Readers, please enjoy this guest blog post by Donald Tyson, author of a vast number of books, including The Serpent of Wisdom, The Demonology of King James I, and Necronomicon.


Donald Tyson Schools of magic begin with the inspired leadership of one human being. That person is always guided by spirits, who are the true teachers of the school. We see this again and again throughout the history of Western occultism. A school rises under the leadership of an individual who psychically receives esoteric revelations. It prospers for a number of years, then usually dies when the individual who led it comes to the end of life. Sometimes, however, there is a transfer of authority to another person, or group of persons, who carry on the school in a slightly different direction, and who claim the mentorship of the same spiritual teachers.

The Hermetic Order of the Golden Dawn was founded in 1888 by three Freemasons, but its magical teachings were received almost exclusively by one of the three, Samuel Liddell “MacGregor” Mathers, who sometimes relied on the mediumship of his wife for help in receiving this secret mystery tradition from a shadowy group of spirits known to Mathers as the Secret Chiefs.

The notorious magician Aleister Crowley, who studied magic in the Golden Dawn, attempted to wrest control of the Order away from Mathers, but he failed. We may assume that the Secret Chiefs denied his succession, although he always claimed in later years to be guided by them. Crowley founded his own occult lodge, which he called the Order of the Silver Star, using the teachings received from the Secret Chiefs by Mathers. Later, he was able to establish a psychic link with a spirit he called his Holy Guardian Angel, and from this angel received his Book of the Law, which carries forward Crowley’s own esoteric current of Thelema.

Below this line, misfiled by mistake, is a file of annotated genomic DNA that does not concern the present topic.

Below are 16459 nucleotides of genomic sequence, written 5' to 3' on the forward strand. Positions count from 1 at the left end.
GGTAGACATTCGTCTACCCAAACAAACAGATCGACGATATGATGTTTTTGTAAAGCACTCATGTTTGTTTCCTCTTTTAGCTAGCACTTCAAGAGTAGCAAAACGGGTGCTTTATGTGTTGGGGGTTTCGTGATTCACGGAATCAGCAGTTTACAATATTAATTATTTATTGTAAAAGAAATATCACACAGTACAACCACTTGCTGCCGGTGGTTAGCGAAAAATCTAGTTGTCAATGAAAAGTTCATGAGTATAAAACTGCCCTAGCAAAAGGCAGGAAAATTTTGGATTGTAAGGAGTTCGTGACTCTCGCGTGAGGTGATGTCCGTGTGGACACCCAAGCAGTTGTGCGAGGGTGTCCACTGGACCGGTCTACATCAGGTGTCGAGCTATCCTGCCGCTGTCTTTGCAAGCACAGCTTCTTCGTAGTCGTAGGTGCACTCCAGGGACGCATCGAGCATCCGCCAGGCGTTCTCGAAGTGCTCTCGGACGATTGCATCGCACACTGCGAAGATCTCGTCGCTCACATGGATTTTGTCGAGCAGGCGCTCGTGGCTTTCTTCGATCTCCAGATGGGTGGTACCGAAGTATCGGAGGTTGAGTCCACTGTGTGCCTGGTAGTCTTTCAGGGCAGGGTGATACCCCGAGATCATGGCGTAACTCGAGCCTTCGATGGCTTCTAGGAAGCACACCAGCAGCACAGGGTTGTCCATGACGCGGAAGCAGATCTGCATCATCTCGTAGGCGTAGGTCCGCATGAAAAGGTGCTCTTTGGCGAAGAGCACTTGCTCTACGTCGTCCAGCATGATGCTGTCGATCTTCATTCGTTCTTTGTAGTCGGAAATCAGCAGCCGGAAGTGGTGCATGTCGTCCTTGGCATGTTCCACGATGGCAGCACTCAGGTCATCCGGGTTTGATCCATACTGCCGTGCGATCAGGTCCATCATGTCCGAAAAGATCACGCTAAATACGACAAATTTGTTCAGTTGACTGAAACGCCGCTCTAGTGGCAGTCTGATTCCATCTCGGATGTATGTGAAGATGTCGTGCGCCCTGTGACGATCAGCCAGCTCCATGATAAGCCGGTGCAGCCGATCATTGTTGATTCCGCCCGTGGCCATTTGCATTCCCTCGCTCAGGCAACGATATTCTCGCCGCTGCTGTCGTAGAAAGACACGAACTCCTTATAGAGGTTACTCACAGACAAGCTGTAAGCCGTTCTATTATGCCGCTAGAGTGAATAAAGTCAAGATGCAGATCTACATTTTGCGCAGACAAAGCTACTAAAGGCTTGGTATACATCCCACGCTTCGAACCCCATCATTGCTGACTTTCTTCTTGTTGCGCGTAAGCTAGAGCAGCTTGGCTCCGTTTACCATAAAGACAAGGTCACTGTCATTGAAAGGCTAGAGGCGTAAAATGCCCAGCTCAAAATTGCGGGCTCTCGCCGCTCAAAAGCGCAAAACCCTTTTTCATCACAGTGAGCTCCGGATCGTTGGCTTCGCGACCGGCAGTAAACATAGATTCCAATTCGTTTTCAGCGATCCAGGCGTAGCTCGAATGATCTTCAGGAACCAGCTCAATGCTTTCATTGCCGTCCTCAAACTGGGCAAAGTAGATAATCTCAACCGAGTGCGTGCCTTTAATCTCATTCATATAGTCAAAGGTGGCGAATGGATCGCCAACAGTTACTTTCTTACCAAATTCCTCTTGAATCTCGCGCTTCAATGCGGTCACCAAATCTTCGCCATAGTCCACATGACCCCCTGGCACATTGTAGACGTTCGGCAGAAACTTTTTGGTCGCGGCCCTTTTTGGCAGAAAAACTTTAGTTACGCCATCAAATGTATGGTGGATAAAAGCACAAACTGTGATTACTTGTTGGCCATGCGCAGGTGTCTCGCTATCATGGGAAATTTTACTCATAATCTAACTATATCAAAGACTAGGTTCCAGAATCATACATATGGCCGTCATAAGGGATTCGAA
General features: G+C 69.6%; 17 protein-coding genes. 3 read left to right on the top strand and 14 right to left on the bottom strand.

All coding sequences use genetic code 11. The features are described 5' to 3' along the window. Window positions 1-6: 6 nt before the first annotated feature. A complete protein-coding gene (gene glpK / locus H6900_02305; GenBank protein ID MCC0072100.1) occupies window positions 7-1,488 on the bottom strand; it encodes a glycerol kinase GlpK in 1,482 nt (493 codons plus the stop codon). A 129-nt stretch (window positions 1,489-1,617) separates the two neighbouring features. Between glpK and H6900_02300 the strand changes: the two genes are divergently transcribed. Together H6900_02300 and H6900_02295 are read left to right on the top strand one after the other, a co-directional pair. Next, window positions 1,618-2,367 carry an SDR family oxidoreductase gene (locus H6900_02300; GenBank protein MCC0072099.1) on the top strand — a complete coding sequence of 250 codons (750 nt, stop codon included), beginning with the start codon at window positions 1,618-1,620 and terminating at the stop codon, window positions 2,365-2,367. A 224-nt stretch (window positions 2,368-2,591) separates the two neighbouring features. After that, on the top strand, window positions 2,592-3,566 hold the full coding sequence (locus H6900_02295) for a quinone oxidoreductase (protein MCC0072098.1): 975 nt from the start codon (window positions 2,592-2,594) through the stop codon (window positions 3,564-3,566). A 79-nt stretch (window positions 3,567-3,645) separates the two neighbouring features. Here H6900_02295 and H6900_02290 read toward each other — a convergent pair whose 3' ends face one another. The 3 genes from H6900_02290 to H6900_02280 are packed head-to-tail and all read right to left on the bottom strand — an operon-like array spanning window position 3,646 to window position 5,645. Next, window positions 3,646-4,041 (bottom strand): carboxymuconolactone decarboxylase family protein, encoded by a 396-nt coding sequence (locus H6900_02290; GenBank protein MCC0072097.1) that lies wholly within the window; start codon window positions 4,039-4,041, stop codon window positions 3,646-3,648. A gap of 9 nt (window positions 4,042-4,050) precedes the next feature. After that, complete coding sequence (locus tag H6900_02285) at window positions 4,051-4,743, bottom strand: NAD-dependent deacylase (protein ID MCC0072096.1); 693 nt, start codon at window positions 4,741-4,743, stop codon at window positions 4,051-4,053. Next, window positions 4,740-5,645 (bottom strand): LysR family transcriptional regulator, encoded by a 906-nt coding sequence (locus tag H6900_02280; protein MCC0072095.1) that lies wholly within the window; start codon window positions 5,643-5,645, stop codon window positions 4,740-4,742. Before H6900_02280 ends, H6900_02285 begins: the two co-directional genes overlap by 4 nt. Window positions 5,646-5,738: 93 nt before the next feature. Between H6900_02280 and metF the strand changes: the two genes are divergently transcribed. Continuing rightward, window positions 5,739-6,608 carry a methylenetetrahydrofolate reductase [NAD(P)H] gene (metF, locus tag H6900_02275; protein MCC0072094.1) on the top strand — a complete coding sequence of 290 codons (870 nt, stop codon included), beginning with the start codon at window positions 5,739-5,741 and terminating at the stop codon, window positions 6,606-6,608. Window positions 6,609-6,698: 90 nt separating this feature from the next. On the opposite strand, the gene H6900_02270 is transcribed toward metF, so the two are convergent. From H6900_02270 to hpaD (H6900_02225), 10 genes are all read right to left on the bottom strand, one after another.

The legitimate succession of the Golden Dawn passed to Mathers’ wife, Moina, who was a woman of uncommon mediumistic abilities, as well as an artist. It is to her talents that we owe the Golden Dawn Tarot. When Moina Mathers died in 1928, there was no one to carry on the esoteric current of the Secret Chiefs, although several individuals made the attempt, and the Golden Dawn died, for a time at least. Schools using the same teachings have arisen in more recent decades. Whether they have the blessings and guidance of the Secret Chiefs is debatable.

Schools of occultism do not always expire with the death of their founders. Sometimes they become religions. Helena Petrovna Blavatsky was a medium of considerable ability. She received her teachings psychically from spiritual beings, just as Mathers had. She called them Mahatmas, or Great Souls. When she died in 1891, those who took up leadership of Theosophy could not sustain the psychic link with these spiritual teachers, and effectively Theosophy died as an occult current, even though it continues as a religious organization.

The most successful example of an esoteric lodge that expanded after the death of its founder into a religion is Mormonism. Joseph Smith was a medium who talked to spirits and received their teachings. He communicated with spirits through “magic rocks,” which he placed inside a top hat. After his death in 1844, the direct psychic connection with these spirits was broken, but Mormonism solidified into a religious cult. Attempts were made to suppress its origins as a school of magic, but the mediumship of Smith could never be completely hidden.

Our thanks to Donald for his guest post! Visit Donald Tyson’s author page for more information, including articles and his books.

Written by Anna
Anna is the Senior Consumer & Online Marketing Specialist, responsible for Llewellyn's New Worlds of Body, Mind & Spirit, the Llewellyn Journal, Llewellyn's monthly email newsletters, and more. In her free time, Anna enjoys reading an absurd number of books; doing crossword puzzles; watching ...